Opinion

Super Value Xmas Wines 2020 part 2

Here are four more of the wines that Kevin O’Callaghan has selected for the SuperValu Classic Christmas promotion.  If you missed Part 1 you can find it here.

Barão de Vilar Douro Tinto Reserva 2018

There’s the well worn saying that “if something seems too good to be true, it probably is”, so it was with not inconsiderable wariness that I approached this wine as it is on offer at almost half price.  There are some labels which are so regularly on promotion in supermarkets that the “real” price – if there is such a thing – is far from clear.

Some brands are even created with the specific purpose of being listed at a high price then discounted by 50% on a regular basis.  For me this is a cynical and misleading practice.  Happily, the wine reviewed below is emphatically not one of those wines, and it’s even listed with a well established Dublin wine merchant for €19.95!

Anyway, back to the wine itself.  The key grapes are Douro stalwarts Touriga Franca, Tinta Roriz, Tinta Barroca and Tinto Cão.  After alcoholic and malolactic fermentation the wine spends 14 months in French oak.  This is a dark and concentrated wine with bold black fruits, decent acidity and grainy tannins, but compared to some Douro wines I’ve tried it pulls everything together really well; all the components work together as part of an integrated whole, making for an elegant wine.  Yes, it’s still very young so could happily lay down for a year or ten, but it’s tasty enough that you might not be able to wait.  If you can’t wait, decant if possible and serve with red meat or other rich dishes.

  • ABV: 14.0%
  • RRP: €14.83 or case deal of 6 for €50.00 from 5th Nov to 30th Dec while stocks last
  • Stockists: SuperValu Ireland stores

Pagos de Labarca AEX Rioja 2016

Pagos de Labarca is one of the labels of Bodegas Covila, a well-regarded Rioja co-operative.  The AEX is one of Covila’s signature wines, made in small quantities from old (35 years+) bush vine Tempranillo.   Alcoholic fermentation is carried out in stainless steel tanks, after which the wine is transferred into new American and French oak barrels with varying levels of toast.  There, the wine goes through malolactic fermentation and matures for a total of 17 months before being blended back together and bottled.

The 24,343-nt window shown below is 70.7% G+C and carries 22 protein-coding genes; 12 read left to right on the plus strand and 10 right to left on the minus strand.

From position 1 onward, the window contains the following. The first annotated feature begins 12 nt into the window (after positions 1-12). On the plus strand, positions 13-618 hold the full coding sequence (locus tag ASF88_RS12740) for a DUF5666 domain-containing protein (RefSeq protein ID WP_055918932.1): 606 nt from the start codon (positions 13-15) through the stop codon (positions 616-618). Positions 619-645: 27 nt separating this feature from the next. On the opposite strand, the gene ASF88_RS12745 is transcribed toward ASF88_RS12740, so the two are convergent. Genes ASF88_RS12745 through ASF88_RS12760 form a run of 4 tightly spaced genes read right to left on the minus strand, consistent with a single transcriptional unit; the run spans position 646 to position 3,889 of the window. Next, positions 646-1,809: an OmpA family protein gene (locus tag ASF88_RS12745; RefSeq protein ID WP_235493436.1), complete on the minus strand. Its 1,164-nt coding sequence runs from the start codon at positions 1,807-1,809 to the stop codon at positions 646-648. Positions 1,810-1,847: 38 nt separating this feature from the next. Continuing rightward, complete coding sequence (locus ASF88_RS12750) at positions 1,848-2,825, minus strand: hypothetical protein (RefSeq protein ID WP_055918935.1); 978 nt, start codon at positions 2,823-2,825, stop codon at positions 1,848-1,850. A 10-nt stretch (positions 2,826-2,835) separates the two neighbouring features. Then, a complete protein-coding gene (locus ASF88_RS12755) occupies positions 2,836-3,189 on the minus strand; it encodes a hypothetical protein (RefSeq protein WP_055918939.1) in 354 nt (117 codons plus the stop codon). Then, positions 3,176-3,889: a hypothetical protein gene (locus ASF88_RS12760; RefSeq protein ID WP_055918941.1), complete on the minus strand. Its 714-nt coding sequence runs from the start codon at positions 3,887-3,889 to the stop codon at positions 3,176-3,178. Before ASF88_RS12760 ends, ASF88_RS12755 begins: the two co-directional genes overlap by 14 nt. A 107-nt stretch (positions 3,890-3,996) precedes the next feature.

The nose is very expressive; rich red berries (from the Tempranillo) and vanilla (from the American oak) combine with fine herbs and hints of chocolate and coffee.  Succulent, rich red fruits abound on the palate – red cherry, strawberry and raspberry – overlaid with vanilla bean custard.  Darker fruits then emerge, still fighting for your attention with the vanilla.

This is not a Rioja which could be mistaken for a Ribero del Duero or Toro – it’s too refined and bright.  Although it’s not too tight and dense, it would definitely benefit from decanting or a large glass to allow its complex aromas to fully develop.  A real treat of a wine!

  • ABV: 13.5%
  • RRP: €22.62 down to €20.00 from 26th Nov to 30th Dec while stocks last
  • Stockists: SuperValu Ireland stores and supervalu.ie

Château Lacombe-Cadiot Bordeaux Supérieur 2018

The De Mour group is a Bordeaux-based wine company with five Châteaux and a negociant line where grapes and / or wines are bought in from other producers.  One of their properties whose wines I have tried and enjoyed several times is Château Tayet, located in Macau just south of Margaux.  Château Lacombe-Cadiot is situated in the Ludon, the next commune south of Macau and close to the Garonne.